William de Warenne, 5th Earl of Surrey, Gilbert's nephew by marriage, was granted it, who died in 1240. However, this was to no effect, as he gave it back. It reverted to the King, who then granted it to Peter de Rivaulx, who similarly suffered a deprivation in 1234. In 1246 Gilbert Marshal, 4th Earl of Pembroke was awarded it, and surrendered it; then still termed part of the honour of Aquila, Peter of Savoy and later Earl of Richmond, uncle of Queen Eleanor, received this land; homage stopped, rents rose and, on the baronial victory in 1264, Peter of Savoy having fled from the country, this manor was briefly in the custody of Gilbert de Clare, 6th Earl of Hertford and Earl of Gloucester. After his success at Evesham in 1264, Eleanor was seized, who granted the tenants a release from the oppressive exactions of her predecessor on condition that they should cause a yearly service to be held in Witley Church for the souls of her husband and of Peter of Savoy.
Queen Isabella, Queen to Edward II, surrendered it with her other lands in 1330 and it formed part of next Queen Philippa of Hainault's dower in January 1330–31. After an intriguing further incidence of exhortation , many years later Sir Bryan Stapilton held it for life, followed by James Fiennes, 1st Baron Saye and Sele, soldier and politician. He was put to death during the Kentish rebellion of Jack Cade, and the Manor passed to the King's brother Jasper Tudor (created Duke of Bedford, Earl of Pembroke); when the Wars of the Roses raged the Earl of Kent was awarded it, followed by the soon-to-be executed George Plantagenet, 1st Duke of Clarence. Then we see still more royal holding, with stewards Sir George Brown, Sir William Fitz William, Sir Anthony Browne and Henry VIII's server of the chamber, Thomas Jones. In 1551 new Baron Saye and Sele (dubious, per Malden) Edward Clinton, 1st Earl of Lincoln sold the estate to Richard Sackville (escheator) for Surrey, who made William More of Loseley steward. Elizabeth I had it within her powers by the time of her accession to just grant the manor, possibly due to the internal wars of religion and Sir Francis Wolley (see his daughter Hannah Woolley), to Sir George More in 1605. He subsequently sold the park to Sir Edward More, and the title of the Manor to Henry Bell of Rake Manor. After this time the Manor was never again held by the nobility.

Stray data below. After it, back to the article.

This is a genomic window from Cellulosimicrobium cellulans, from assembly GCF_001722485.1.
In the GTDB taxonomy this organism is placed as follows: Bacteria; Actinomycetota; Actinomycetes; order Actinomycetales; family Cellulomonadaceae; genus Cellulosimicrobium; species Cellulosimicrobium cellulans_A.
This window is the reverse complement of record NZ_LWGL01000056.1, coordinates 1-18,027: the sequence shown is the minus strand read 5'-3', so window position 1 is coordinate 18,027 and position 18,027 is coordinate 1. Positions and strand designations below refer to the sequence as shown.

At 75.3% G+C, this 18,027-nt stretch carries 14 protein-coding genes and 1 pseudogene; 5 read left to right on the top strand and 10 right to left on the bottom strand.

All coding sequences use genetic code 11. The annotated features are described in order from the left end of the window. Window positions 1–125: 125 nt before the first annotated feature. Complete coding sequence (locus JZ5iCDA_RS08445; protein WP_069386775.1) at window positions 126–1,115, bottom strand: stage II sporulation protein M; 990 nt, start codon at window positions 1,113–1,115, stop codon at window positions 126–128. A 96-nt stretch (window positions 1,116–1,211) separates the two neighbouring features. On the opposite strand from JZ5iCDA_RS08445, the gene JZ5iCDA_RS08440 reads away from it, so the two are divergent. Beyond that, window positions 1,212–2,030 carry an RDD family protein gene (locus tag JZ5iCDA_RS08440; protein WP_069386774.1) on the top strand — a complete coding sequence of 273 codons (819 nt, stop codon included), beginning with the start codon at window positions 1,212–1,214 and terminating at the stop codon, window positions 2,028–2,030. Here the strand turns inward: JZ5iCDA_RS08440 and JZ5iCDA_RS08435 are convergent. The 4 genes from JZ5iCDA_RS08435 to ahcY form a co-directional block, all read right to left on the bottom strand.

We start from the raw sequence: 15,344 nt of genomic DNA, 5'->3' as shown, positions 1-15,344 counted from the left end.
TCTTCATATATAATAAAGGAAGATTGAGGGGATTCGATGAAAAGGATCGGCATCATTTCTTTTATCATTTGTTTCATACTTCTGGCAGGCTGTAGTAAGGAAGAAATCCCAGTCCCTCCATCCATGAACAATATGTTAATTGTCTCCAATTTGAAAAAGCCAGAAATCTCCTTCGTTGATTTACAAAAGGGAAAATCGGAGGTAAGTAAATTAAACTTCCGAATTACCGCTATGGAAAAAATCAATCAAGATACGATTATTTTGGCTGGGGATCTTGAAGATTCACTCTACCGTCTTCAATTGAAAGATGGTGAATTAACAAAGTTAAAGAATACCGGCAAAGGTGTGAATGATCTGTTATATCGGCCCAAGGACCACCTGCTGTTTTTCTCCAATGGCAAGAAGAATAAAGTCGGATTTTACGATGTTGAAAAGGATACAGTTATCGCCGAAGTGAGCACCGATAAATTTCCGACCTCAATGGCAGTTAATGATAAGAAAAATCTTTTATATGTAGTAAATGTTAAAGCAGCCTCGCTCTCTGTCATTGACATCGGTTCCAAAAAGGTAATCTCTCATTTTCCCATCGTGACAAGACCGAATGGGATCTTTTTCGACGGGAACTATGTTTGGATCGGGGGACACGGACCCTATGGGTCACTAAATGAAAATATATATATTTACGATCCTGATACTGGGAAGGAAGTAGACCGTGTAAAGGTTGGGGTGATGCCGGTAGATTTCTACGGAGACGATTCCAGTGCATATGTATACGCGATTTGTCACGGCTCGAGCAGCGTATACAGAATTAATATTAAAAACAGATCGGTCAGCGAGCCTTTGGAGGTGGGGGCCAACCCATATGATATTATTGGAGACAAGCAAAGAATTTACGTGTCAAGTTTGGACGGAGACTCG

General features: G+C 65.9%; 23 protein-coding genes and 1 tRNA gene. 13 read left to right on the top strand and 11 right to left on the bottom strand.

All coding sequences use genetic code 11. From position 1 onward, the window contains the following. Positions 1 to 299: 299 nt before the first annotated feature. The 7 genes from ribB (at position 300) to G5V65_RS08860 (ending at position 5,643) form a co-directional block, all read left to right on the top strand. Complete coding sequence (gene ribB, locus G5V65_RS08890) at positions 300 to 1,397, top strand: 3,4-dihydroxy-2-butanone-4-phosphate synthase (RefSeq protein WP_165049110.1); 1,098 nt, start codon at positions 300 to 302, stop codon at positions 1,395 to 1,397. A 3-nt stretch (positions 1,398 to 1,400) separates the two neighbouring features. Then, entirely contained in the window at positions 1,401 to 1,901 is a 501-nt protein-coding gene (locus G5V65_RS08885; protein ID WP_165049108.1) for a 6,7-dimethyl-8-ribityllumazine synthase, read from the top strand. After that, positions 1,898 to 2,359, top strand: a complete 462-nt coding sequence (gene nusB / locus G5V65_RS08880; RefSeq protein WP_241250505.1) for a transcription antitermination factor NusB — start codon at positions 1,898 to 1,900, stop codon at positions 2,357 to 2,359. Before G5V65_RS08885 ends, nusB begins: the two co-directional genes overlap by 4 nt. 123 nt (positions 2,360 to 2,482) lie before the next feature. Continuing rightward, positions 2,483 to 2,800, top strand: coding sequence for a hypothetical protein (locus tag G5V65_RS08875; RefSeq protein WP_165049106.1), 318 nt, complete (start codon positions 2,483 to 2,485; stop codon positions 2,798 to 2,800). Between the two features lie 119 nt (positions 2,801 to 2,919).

Lea Park known as Witley Park
The early history of Lea Park (renamed Witley Park during the 20th century) is entwined with that of Witley Manor. Specific frequent appointments to the office of keeper occur in the Patent Rolls, sometimes in conjunction with that of Ashurst Park: in 1514, for example, to Thomas Jones and also to his son. In 1656 Edward More, grandson of Sir Edward, sold it to Thomas Russell; it was probably already broken up into farms, and James Cecil, 4th Earl of Salisbury had half of it via marriage. By heirs expiring of the other moiety, James Cecil, 6th Earl of Salisbury received the remaining (as some is thought to have been sold off) whole of Lea park in 1730. His son sold it to a William Smith of Godalming in 1791. Allen Chandler sold it to the Earl of Derby in 1876. It was subsequently sold to Whitaker Wright (see below) for £250,000.
This was within Peper Harow Park, but in the parish of Witley, and was early held by Richer de Aquila and subsequently his grandson heir Gilbert. It was included in the Dissolution of the Monasteries grant of Waverley Abbey to Sir William Fitz William, with which it descended to Anthony Browne, 1st Viscount Montagu who died seised of a messuage called Oxenford, 9 October 1592. Similarly to the above, Sir George More of Loseley in 1609, Oxenford passed to Bartholomew Hone and heir John Chesterton of St. Giles in the Fields in 1619. In 1667 Antony Covert and his son conveyed their third to John Platt of Westbrook and his heirs; his son Sir John Platt and a John Smith sold it to prominent parliamentarian Denzil Holles, 1st Baron Holles; the other third was sold by the Fox family to George Brodrick, 4th Viscount Midleton c. 1822; his son employed Augustus Welby Northmore Pugin to build an imitation 13th century farm here.